The judiciary is otherwise sophisticated and divided into various courts which deal with business claims as follows: 30 Magistrates Courts (Beit Mishpat HaShalom) all over the country handle small business disputes of less than NIS 2.5 million (EUR 520,000), while providing for a particular Execution Institute (Hotsa‘a Lapoal) in charge for enforcing judgments and unpaid checks, drafts and promissory notes without the need to go to court. The Antitrust Tribunal deals with claims related to uncompetitive practices, while the Standard Contracts Tribunal based in Jerusalem deals with actions brought by consumers against unfair contractual terms. District Courts (Beit Mishpat Mehozi) rather deal with all commercial cases in excess of NIS 2.5 million and hear appeal proceedings against decisions rendered in the first instance by the Shalom Courts. Issuers of land and trademark infringements will normally be referred to the District Court, even for small amounts. Jurisdiction normally depends on the debtor's address but many international commercial disputes would be heard by the Courts of Tel Aviv and Jerusalem, while maritime claims would be dealt with in Haifa and Ashdod, where the ports of Israel are located. The Supreme Court (Beit Mishpat Elyon) would hear appeal claims brought against decisions rendered by the District Courts, as well as certain claims brought in relation to  trademark infringements.

Payments in Israel take place within 120 to 150 days between domestic companies, though these numbers reduce with foreign companies. However, delays of 15 to 30 days can be expected when transactions are not secured. The payment method of domestic companies changes from sector to sector.
Late payment interest starting from the original due date is normally paid in Israel, provided that the contract states that it should be paid, though the law provides no specific framework to this regard.
Collection costs can only be charged from the debtor when a claim is filed to court. In practice, such costs are used as a means to  exercise pressure but would rarely be paid.

Use of Retention of Title (RoT) agreements, aimed at preserving ownership over goods until the related invoice is paid in full, is an established practice in Israel, but case law has had a significant impact on their admissibility.

The courts have characterized many RoT provisions into security interests (which must be registered with the Registrar of Pledges in order to be valid) and have limited their applicability, as they are considered as an ownership protection tool rather than as a right granting priority on future proceeds  should the debtor default.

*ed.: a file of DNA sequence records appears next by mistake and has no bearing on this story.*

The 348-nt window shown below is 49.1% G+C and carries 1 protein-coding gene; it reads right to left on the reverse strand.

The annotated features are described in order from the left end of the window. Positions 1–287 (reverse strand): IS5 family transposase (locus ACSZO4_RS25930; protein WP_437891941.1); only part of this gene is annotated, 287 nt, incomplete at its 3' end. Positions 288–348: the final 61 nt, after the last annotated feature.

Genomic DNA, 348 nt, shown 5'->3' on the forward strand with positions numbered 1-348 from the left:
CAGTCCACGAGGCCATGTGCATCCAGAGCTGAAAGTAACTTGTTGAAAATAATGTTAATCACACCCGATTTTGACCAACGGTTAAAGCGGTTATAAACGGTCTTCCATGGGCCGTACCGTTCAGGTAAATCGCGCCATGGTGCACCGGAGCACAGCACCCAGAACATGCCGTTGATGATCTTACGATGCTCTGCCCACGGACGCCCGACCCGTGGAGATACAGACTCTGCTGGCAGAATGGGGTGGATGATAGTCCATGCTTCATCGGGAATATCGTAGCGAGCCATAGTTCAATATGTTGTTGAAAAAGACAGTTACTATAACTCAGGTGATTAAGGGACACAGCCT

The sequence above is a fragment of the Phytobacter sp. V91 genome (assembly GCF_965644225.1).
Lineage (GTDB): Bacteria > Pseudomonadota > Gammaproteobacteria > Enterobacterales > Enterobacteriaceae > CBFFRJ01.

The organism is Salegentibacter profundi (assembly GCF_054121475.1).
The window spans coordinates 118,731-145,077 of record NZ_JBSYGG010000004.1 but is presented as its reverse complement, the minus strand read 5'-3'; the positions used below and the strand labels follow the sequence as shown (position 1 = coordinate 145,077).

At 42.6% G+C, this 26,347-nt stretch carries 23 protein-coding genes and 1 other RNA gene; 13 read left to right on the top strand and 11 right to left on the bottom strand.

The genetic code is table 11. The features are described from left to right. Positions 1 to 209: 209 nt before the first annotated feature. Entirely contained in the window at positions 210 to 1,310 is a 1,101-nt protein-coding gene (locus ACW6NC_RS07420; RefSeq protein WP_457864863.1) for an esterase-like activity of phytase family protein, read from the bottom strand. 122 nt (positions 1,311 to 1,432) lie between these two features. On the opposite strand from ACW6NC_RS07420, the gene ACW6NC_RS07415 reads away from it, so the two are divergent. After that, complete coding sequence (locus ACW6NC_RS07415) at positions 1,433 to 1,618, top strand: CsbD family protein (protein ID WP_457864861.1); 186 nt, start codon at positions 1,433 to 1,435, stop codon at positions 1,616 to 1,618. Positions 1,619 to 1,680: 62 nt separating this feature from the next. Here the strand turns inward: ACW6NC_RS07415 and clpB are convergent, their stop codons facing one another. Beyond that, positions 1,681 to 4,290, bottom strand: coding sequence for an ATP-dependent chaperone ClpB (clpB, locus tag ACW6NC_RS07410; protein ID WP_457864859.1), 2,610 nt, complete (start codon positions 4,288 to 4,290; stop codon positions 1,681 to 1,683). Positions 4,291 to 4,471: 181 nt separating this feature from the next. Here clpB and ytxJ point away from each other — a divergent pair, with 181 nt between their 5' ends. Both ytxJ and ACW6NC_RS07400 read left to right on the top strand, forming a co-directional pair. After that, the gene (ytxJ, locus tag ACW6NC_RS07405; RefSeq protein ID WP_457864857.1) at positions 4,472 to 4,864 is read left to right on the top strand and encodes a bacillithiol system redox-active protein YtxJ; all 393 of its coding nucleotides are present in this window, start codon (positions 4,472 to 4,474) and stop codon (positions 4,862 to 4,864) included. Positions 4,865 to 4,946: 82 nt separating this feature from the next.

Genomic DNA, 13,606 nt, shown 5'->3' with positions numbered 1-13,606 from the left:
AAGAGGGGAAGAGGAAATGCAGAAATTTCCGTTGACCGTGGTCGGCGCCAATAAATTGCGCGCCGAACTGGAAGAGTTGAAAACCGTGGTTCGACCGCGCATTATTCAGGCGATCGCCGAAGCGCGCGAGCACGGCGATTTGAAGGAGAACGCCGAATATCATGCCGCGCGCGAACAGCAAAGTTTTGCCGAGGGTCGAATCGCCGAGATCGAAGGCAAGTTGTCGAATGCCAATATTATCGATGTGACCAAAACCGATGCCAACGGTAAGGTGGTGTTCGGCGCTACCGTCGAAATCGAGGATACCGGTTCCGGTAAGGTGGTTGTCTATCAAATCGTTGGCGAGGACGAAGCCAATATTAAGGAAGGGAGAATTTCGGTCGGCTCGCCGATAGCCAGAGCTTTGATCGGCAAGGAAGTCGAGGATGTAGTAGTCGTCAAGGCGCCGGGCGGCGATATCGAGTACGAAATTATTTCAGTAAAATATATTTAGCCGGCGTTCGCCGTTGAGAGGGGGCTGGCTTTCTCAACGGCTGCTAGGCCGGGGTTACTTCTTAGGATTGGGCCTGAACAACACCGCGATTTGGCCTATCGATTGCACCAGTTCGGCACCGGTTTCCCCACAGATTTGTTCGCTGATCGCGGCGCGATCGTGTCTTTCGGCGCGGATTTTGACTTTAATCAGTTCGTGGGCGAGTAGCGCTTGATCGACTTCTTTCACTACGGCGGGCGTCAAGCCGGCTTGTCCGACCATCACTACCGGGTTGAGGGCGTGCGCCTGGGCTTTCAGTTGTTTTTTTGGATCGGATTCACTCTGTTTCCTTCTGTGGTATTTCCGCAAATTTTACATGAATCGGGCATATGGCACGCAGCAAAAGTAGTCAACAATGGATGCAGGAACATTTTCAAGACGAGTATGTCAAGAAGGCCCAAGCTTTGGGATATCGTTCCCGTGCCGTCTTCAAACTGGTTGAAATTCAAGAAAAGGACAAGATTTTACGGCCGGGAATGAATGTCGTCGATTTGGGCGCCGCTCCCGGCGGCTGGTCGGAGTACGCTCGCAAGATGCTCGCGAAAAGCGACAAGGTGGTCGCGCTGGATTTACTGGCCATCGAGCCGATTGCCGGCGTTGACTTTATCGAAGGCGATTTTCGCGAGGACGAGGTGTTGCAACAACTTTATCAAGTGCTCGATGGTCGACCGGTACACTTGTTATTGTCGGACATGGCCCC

In practice, the courts would tend  to  verify  whether the  RoT originally aimed  at  protecting ownership or at ensuring  such priority, which means that RoT provisions triggered against insolvent debtors might only have a limited effect unless the goods sold are still available and identifiable. RoTs in Israel thus have little margin of movement against banks’ priority rights (in the form of floating charges) crystalizing as pledges during insolvency proceedings, and thus rarely allow receiving dividends in insolvency proceedings.

The most common payment methods are as follows: Bank transfers are among the most popular payment means as they are fast, secured and supported by an increasingly developed banking network  internationally and domestically. For export transactions, transfers are usually guaranteed through an Export Credit Insurance policy, which helps minimize the risk of sudden or unexpected customer insolvency. Allianz Trade’s worldwide network of risk offices monitors the financial well-being of customers and grants them a specific credit limit up to which our clients may trade and claim should something  go wrong. Alternatively, Standby Letters of Credit (a bank guarantees  the debtor’s credit quality  and  repayment abilities)  constitute reliable guarantees which can be interpreted  as a sign of good faith since they  can be triggered as a ‘payment of last resort’ if the client fails to fulfil a contractual commitment. Also, confirmed Documentary Letters of Credit (a debtor  guarantees  that a certain amount of money is made available to a beneficiary through a bank once  certain terms, specifically agreed  by the parties, have been  met) may be considered.